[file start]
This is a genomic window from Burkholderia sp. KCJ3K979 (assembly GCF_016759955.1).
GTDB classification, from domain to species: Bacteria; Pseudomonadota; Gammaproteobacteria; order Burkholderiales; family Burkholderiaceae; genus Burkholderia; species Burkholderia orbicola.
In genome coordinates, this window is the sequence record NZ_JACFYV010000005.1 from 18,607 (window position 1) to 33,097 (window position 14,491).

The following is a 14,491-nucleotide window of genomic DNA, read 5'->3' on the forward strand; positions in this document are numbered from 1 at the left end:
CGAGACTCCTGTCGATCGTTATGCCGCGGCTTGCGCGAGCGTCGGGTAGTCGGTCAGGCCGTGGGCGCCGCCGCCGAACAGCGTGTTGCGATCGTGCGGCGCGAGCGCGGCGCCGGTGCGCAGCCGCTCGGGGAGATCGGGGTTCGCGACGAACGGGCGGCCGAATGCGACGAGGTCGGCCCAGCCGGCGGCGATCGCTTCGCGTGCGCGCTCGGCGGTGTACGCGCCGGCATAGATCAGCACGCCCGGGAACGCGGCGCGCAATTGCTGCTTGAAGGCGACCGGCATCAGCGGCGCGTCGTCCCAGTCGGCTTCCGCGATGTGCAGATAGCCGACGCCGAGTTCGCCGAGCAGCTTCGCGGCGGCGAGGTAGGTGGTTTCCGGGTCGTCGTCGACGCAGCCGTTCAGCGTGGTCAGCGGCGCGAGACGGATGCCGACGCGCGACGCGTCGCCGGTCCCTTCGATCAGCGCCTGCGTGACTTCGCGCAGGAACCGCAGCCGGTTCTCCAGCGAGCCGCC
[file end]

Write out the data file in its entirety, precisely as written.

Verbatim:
This is a genomic window from Burkholderia sp. KCJ3K979 (assembly GCF_016759955.1).
GTDB classification, from domain to species: Bacteria; Pseudomonadota; Gammaproteobacteria; order Burkholderiales; family Burkholderiaceae; genus Burkholderia; species Burkholderia orbicola.
In genome coordinates, this window is the sequence record NZ_JACFYV010000005.1 from 18,607 (window position 1) to 33,097 (window position 14,491).

The following is a 14,491-nucleotide window of genomic DNA, read 5'->3' on the forward strand; positions in this document are numbered from 1 at the left end:
CGAGACTCCTGTCGATCGTTATGCCGCGGCTTGCGCGAGCGTCGGGTAGTCGGTCAGGCCGTGGGCGCCGCCGCCGAACAGCGTGTTGCGATCGTGCGGCGCGAGCGCGGCGCCGGTGCGCAGCCGCTCGGGGAGATCGGGGTTCGCGACGAACGGGCGGCCGAATGCGACGAGGTCGGCCCAGCCGGCGGCGATCGCTTCGCGTGCGCGCTCGGCGGTGTACGCGCCGGCATAGATCAGCACGCCCGGGAACGCGGCGCGCAATTGCTGCTTGAAGGCGACCGGCATCAGCGGCGCGTCGTCCCAGTCGGCTTCCGCGATGTGCAGATAGCCGACGCCGAGTTCGCCGAGCAGCTTCGCGGCGGCGAGGTAGGTGGTTTCCGGGTCGTCGTCGACGCAGCCGTTCAGCGTGGTCAGCGGCGCGAGACGGATGCCGACGCGCGACGCGTCGCCGGTCCCTTCGATCAGCGCCTGCGTGACTTCGCGCAGGAACCGCAGCCGGTTCTCCAGCGAGCCGCC